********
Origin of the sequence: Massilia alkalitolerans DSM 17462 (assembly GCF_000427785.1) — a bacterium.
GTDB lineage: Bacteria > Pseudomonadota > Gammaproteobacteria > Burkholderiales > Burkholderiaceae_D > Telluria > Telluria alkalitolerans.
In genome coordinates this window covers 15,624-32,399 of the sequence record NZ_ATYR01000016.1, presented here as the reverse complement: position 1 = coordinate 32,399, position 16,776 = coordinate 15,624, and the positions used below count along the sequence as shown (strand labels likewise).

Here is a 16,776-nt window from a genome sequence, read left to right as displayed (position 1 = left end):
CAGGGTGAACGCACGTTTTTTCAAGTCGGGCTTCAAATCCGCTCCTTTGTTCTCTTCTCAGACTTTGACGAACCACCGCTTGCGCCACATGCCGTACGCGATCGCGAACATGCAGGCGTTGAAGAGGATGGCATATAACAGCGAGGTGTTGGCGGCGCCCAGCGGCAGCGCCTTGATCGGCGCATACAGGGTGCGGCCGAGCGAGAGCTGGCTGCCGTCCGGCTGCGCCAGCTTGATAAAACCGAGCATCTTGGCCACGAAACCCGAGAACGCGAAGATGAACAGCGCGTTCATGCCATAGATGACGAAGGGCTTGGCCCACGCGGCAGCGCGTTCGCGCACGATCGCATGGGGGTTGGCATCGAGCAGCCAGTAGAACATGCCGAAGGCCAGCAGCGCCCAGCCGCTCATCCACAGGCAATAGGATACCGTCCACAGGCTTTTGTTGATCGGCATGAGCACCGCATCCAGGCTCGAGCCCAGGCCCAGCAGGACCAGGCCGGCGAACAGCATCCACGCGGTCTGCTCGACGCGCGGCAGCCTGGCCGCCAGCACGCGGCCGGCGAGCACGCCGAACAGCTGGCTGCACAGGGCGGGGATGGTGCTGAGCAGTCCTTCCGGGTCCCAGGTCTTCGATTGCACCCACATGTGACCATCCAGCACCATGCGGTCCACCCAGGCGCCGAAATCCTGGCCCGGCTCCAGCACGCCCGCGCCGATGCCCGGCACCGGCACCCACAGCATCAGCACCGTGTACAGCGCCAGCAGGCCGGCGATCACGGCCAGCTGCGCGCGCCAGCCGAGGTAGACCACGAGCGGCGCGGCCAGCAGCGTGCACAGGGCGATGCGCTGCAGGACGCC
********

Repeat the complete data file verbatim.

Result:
Origin of the sequence: Massilia alkalitolerans DSM 17462 (assembly GCF_000427785.1) — a bacterium.
GTDB lineage: Bacteria > Pseudomonadota > Gammaproteobacteria > Burkholderiales > Burkholderiaceae_D > Telluria > Telluria alkalitolerans.
In genome coordinates this window covers 15,624-32,399 of the sequence record NZ_ATYR01000016.1, presented here as the reverse complement: position 1 = coordinate 32,399, position 16,776 = coordinate 15,624, and the positions used below count along the sequence as shown (strand labels likewise).

Here is a 16,776-nt window from a genome sequence, read left to right as displayed (position 1 = left end):
CAGGGTGAACGCACGTTTTTTCAAGTCGGGCTTCAAATCCGCTCCTTTGTTCTCTTCTCAGACTTTGACGAACCACCGCTTGCGCCACATGCCGTACGCGATCGCGAACATGCAGGCGTTGAAGAGGATGGCATATAACAGCGAGGTGTTGGCGGCGCCCAGCGGCAGCGCCTTGATCGGCGCATACAGGGTGCGGCCGAGCGAGAGCTGGCTGCCGTCCGGCTGCGCCAGCTTGATAAAACCGAGCATCTTGGCCACGAAACCCGAGAACGCGAAGATGAACAGCGCGTTCATGCCATAGATGACGAAGGGCTTGGCCCACGCGGCAGCGCGTTCGCGCACGATCGCATGGGGGTTGGCATCGAGCAGCCAGTAGAACATGCCGAAGGCCAGCAGCGCCCAGCCGCTCATCCACAGGCAATAGGATACCGTCCACAGGCTTTTGTTGATCGGCATGAGCACCGCATCCAGGCTCGAGCCCAGGCCCAGCAGGACCAGGCCGGCGAACAGCATCCACGCGGTCTGCTCGACGCGCGGCAGCCTGGCCGCCAGCACGCGGCCGGCGAGCACGCCGAACAGCTGGCTGCACAGGGCGGGGATGGTGCTGAGCAGTCCTTCCGGGTCCCAGGTCTTCGATTGCACCCACATGTGACCATCCAGCACCATGCGGTCCACCCAGGCGCCGAAATCCTGGCCCGGCTCCAGCACGCCCGCGCCGATGCCCGGCACCGGCACCCACAGCATCAGCACCGTGTACAGCGCCAGCAGGCCGGCGATCACGGCCAGCTGCGCGCGCCAGCCGAGGTAGACCACGAGCGGCGCGGCCAGCAGCGTGCACAGGGCGATGCGCTGCAGGACGCC